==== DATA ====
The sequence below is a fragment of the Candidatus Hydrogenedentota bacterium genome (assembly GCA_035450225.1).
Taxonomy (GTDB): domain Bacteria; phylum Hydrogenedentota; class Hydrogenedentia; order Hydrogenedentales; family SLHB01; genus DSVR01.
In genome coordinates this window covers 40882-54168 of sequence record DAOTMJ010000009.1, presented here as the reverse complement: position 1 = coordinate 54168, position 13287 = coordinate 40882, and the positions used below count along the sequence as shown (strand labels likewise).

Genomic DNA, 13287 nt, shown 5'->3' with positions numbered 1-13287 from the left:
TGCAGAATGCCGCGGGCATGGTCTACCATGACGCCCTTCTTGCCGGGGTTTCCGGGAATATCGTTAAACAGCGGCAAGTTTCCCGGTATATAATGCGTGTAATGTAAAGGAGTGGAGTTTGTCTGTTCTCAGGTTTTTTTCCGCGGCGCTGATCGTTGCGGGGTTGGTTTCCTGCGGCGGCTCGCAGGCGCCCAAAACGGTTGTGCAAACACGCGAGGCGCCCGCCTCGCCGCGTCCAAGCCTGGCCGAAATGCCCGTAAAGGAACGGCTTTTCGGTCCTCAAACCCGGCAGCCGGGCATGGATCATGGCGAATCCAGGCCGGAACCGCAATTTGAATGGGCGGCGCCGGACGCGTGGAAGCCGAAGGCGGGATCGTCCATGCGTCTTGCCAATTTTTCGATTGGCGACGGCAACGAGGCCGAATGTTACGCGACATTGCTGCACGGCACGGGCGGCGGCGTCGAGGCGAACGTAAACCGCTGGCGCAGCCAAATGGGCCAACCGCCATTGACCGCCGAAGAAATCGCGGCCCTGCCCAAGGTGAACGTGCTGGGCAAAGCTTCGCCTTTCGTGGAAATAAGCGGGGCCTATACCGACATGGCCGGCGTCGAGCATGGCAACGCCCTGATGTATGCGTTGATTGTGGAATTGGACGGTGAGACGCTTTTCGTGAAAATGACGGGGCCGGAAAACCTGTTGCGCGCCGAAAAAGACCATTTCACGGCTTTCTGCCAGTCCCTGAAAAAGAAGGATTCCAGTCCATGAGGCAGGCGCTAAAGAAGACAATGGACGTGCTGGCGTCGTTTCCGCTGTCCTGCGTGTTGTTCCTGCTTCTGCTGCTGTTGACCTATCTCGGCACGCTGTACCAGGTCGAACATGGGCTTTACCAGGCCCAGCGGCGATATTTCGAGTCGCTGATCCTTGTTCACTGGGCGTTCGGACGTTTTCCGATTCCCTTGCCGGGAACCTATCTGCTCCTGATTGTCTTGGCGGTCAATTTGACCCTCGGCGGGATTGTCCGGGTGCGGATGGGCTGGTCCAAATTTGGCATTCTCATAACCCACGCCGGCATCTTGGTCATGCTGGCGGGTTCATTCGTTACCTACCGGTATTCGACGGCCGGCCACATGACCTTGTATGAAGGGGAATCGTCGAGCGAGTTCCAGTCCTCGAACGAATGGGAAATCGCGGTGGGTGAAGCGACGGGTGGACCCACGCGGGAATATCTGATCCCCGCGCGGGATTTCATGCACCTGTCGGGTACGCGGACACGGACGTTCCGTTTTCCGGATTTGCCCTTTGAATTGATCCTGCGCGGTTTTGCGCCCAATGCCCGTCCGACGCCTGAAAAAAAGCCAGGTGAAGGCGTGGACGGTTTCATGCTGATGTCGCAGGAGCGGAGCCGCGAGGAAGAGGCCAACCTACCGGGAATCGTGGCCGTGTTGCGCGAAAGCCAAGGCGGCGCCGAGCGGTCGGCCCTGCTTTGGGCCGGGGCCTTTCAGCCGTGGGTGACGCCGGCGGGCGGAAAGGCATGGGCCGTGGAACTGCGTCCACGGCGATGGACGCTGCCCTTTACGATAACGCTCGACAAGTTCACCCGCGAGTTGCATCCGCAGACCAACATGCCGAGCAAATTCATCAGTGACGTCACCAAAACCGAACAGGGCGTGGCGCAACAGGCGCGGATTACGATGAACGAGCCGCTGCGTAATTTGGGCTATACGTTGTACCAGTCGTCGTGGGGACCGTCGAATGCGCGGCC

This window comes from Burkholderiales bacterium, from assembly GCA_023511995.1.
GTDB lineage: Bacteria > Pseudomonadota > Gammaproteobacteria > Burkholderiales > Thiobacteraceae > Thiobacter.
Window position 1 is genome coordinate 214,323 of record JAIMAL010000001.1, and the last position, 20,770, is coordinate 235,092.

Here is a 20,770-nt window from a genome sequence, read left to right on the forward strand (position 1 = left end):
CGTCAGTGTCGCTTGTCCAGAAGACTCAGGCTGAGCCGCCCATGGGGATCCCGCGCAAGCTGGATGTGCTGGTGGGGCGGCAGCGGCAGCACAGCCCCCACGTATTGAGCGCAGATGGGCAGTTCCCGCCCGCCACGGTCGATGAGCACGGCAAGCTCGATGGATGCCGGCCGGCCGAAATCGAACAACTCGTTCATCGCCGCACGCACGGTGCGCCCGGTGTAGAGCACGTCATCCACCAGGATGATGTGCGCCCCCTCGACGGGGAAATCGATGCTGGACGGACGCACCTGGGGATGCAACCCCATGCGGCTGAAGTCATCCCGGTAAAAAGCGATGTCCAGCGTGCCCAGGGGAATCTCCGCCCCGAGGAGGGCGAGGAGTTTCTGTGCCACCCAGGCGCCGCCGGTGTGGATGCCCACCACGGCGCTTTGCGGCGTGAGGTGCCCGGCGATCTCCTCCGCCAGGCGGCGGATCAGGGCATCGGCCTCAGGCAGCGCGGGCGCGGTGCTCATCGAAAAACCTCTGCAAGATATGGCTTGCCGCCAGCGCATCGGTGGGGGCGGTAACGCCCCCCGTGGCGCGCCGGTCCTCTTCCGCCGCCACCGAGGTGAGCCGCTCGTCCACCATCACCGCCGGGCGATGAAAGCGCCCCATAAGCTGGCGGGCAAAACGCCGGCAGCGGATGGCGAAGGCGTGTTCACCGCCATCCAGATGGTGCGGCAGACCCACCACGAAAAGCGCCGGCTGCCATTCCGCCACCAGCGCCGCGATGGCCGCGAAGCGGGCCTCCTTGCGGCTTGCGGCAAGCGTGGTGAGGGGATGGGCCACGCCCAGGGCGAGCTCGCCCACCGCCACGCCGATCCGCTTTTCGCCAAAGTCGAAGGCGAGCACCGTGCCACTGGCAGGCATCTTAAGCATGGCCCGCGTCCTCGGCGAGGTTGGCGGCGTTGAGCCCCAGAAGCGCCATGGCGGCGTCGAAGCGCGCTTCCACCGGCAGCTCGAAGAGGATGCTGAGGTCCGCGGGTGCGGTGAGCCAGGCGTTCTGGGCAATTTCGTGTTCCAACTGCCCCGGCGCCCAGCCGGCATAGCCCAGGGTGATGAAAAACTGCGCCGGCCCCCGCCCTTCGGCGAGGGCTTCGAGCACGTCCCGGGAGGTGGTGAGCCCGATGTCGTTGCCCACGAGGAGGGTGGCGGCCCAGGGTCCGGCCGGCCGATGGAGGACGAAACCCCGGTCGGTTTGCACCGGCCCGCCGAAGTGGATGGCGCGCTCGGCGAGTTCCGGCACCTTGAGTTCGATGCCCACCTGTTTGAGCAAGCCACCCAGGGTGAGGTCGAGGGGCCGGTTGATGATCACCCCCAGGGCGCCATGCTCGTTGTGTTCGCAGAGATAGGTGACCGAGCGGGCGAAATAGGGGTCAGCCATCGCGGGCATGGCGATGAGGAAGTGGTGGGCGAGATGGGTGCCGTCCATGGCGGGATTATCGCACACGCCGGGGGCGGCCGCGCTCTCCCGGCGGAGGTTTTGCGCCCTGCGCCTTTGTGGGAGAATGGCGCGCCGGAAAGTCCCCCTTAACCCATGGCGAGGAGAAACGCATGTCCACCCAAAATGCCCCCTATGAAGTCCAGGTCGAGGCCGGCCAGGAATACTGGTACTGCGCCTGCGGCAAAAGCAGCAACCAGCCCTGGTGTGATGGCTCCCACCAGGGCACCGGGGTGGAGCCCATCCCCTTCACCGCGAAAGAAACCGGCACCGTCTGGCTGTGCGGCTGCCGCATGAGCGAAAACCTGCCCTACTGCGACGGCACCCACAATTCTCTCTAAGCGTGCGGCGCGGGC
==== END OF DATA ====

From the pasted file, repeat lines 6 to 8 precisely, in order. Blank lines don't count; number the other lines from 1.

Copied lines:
This window comes from Burkholderiales bacterium, from assembly GCA_023511995.1.
GTDB lineage: Bacteria > Pseudomonadota > Gammaproteobacteria > Burkholderiales > Thiobacteraceae > Thiobacter.
Window position 1 is genome coordinate 214,323 of record JAIMAL010000001.1, and the last position, 20,770, is coordinate 235,092.